Original languageEnglish (US)
Pages (from-to)319-329
Number of pages11
JournalEuropean Journal of Clinical Pharmacology
Volume70
Issue number3
DOIs
StatePublished - Mar 2014
Externally publishedYes

Fingerprint

zopiclone
Temazepam
Hypnotics and Sedatives
Cognition
Reaction Time
Psychomotor Disorders
Psychomotor Performance
Sleep Initiation and Maintenance Disorders
zolpidem
Pharmaceutical Preparations

Keywords

  • Cognition
  • Long-term effects
  • Temazepam
  • Withdrawal
  • Zolpidem
  • Zopiclone

ASJC Scopus subject areas

  • Pharmacology (medical)
  • Pharmacology

Cite this

Effect of withdrawal from long-term use of temazepam, zopiclone or zolpidem as hypnotic agents on cognition in older adults. / Puustinen, Juha; Lähteenmäki, Ritva; Polo-Kantola, Päivi; Salo, Paula; Vahlberg, Tero; Lyles, Alan; Neuvonen, Pertti J.; Partinen, Markku; Räihä, Ismo; Kivelä, Sirkka Liisa.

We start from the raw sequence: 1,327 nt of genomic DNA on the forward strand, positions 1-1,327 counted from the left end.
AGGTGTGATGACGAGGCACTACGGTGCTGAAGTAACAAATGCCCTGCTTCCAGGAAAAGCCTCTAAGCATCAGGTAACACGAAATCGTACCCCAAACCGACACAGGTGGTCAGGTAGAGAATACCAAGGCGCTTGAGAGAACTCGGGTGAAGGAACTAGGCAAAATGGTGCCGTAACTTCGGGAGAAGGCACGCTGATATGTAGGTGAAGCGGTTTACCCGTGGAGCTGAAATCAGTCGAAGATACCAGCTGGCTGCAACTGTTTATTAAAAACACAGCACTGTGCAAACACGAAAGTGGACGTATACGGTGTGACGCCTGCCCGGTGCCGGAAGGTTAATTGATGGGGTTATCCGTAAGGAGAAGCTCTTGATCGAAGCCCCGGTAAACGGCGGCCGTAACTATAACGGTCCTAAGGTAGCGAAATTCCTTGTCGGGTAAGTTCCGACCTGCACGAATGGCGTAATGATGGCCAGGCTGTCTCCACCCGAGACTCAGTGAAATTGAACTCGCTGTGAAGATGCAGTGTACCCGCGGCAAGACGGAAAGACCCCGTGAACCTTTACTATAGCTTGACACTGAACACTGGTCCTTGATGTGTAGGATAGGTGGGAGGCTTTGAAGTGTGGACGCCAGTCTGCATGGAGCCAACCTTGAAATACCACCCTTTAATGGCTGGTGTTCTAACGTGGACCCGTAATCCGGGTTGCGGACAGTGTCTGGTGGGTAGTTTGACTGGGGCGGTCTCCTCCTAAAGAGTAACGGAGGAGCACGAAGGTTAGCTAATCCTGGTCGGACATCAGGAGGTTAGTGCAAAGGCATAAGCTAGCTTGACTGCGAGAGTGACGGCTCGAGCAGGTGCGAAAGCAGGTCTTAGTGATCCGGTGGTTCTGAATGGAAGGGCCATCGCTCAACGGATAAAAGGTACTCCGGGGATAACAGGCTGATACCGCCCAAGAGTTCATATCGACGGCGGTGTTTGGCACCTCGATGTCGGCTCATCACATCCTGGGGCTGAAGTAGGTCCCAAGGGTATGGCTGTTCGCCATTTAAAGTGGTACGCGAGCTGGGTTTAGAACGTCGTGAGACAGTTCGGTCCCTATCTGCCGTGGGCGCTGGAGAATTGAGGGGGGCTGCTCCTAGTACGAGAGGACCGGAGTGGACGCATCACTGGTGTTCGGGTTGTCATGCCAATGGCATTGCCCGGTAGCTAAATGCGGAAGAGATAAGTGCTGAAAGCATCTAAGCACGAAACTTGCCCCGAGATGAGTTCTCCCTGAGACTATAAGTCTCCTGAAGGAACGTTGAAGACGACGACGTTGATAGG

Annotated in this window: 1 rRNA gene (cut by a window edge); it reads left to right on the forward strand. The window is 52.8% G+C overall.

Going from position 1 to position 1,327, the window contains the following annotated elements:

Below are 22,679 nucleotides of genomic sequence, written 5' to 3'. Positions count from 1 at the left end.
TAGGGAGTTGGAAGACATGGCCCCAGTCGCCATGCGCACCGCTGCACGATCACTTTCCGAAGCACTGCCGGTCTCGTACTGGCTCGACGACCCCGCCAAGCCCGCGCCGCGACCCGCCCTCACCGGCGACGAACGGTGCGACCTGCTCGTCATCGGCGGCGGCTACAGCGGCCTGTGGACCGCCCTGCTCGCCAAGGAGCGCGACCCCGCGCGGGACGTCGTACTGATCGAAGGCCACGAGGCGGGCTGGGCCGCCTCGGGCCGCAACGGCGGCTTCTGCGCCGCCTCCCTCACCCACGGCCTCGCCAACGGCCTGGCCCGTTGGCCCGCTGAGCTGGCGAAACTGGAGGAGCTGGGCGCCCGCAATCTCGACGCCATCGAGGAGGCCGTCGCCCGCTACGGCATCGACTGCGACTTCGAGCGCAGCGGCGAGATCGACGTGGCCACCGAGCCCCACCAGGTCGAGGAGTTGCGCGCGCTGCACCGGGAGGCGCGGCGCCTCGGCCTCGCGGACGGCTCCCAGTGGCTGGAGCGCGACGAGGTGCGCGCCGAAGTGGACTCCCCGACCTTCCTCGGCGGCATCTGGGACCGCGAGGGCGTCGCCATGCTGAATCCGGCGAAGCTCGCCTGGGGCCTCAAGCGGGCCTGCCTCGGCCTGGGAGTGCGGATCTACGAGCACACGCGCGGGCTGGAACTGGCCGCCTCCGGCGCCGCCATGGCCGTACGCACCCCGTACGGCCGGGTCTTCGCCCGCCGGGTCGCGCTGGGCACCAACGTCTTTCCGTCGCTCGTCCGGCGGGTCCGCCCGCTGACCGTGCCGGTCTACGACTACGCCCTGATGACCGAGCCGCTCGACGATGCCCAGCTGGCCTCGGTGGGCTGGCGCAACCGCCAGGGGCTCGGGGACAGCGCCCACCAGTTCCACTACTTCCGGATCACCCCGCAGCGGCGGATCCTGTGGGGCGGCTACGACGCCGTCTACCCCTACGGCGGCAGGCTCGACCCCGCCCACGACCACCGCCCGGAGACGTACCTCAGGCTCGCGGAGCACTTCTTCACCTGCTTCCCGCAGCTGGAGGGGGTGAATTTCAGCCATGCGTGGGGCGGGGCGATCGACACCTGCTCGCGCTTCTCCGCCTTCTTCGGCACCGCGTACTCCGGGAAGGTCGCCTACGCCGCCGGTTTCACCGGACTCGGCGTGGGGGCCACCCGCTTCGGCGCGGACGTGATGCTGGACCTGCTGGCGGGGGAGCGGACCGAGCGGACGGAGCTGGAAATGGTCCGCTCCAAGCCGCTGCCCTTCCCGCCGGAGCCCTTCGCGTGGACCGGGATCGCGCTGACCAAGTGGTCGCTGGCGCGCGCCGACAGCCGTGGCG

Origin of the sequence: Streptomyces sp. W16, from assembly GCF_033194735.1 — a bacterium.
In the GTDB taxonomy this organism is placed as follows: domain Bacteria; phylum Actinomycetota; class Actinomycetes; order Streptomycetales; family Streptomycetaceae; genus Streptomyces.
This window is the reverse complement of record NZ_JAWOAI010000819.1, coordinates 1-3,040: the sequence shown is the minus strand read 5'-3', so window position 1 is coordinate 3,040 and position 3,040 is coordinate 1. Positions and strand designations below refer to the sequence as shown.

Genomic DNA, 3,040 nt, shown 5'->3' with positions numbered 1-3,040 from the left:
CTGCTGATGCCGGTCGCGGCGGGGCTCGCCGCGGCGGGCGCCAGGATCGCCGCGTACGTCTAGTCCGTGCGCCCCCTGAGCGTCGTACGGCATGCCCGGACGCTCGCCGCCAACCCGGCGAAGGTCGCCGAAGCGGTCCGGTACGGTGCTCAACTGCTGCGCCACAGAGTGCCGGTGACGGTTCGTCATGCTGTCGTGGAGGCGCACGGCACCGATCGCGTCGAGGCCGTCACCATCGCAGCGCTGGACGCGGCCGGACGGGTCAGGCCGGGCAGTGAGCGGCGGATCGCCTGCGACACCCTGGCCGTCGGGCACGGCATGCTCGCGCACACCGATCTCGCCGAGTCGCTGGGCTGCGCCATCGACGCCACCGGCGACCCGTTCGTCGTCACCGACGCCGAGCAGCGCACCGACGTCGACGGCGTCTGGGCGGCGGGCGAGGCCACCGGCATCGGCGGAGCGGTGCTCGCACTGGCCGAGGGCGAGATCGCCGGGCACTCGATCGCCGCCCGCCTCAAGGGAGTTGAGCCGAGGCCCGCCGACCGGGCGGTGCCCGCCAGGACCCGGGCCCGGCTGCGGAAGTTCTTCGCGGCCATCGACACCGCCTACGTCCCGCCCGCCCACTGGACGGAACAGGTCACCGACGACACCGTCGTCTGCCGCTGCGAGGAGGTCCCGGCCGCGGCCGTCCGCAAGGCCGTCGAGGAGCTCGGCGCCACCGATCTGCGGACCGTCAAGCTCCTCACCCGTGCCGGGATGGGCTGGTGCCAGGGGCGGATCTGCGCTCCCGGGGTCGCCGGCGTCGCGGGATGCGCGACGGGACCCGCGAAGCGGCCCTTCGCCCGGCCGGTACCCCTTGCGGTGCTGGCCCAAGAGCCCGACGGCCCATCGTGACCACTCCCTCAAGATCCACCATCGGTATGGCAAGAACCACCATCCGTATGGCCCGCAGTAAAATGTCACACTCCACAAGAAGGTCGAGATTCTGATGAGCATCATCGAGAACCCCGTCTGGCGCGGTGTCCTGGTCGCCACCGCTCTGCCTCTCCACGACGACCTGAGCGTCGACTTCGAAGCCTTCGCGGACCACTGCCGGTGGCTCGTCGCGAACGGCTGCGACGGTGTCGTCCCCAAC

In: European Journal of Clinical Pharmacology, Vol. 70, No. 3, 03.2014, p. 319-329.

Research output: Contribution to journalArticle

Puustinen, J, Lähteenmäki, R, Polo-Kantola, P, Salo, P, Vahlberg, T, Lyles, A, Neuvonen, PJ, Partinen, M, Räihä, I & Kivelä, SL 2014, 'Effect of withdrawal from long-term use of temazepam, zopiclone or zolpidem as hypnotic agents on cognition in older adults', European Journal of Clinical Pharmacology, vol. 70, no. 3, pp. 319-329. https://doi.org/10.1007/s00228-013-1613-6
Puustinen, Juha ; Lähteenmäki, Ritva ; Polo-Kantola, Päivi ; Salo, Paula ; Vahlberg, Tero ; Lyles, Alan ; Neuvonen, Pertti J. ; Partinen, Markku ; Räihä, Ismo ; Kivelä, Sirkka Liisa. / Effect of withdrawal from long-term use of temazepam, zopiclone or zolpidem as hypnotic agents on cognition in older adults. In: European Journal of Clinical Pharmacology. 2014 ; Vol. 70, No. 3. pp. 319-329.